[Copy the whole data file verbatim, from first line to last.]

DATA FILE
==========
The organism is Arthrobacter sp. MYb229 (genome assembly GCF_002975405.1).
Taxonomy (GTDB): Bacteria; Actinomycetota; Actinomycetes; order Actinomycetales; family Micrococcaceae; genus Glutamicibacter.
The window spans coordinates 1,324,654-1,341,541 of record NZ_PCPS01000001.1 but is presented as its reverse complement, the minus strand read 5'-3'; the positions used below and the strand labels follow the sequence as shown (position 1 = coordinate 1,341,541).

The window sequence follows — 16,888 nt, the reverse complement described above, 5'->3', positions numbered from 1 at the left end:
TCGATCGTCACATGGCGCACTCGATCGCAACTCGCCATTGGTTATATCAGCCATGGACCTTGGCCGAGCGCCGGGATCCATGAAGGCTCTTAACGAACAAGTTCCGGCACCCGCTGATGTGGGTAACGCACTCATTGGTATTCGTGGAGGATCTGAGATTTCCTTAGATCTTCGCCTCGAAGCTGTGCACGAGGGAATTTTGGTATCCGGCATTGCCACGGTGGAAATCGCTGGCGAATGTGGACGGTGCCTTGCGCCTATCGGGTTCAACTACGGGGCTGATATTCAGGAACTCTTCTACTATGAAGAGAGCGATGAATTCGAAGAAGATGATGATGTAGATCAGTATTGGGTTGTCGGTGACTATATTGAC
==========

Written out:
The organism is Arthrobacter sp. MYb229 (genome assembly GCF_002975405.1).
Taxonomy (GTDB): Bacteria; Actinomycetota; Actinomycetes; order Actinomycetales; family Micrococcaceae; genus Glutamicibacter.
The window spans coordinates 1,324,654-1,341,541 of record NZ_PCPS01000001.1 but is presented as its reverse complement, the minus strand read 5'-3'; the positions used below and the strand labels follow the sequence as shown (position 1 = coordinate 1,341,541).

The window sequence follows — 16,888 nt, the reverse complement described above, 5'->3', positions numbered from 1 at the left end:
TCGATCGTCACATGGCGCACTCGATCGCAACTCGCCATTGGTTATATCAGCCATGGACCTTGGCCGAGCGCCGGGATCCATGAAGGCTCTTAACGAACAAGTTCCGGCACCCGCTGATGTGGGTAACGCACTCATTGGTATTCGTGGAGGATCTGAGATTTCCTTAGATCTTCGCCTCGAAGCTGTGCACGAGGGAATTTTGGTATCCGGCATTGCCACGGTGGAAATCGCTGGCGAATGTGGACGGTGCCTTGCGCCTATCGGGTTCAACTACGGGGCTGATATTCAGGAACTCTTCTACTATGAAGAGAGCGATGAATTCGAAGAAGATGATGATGTAGATCAGTATTGGGTTGTCGGTGACTATATTGAC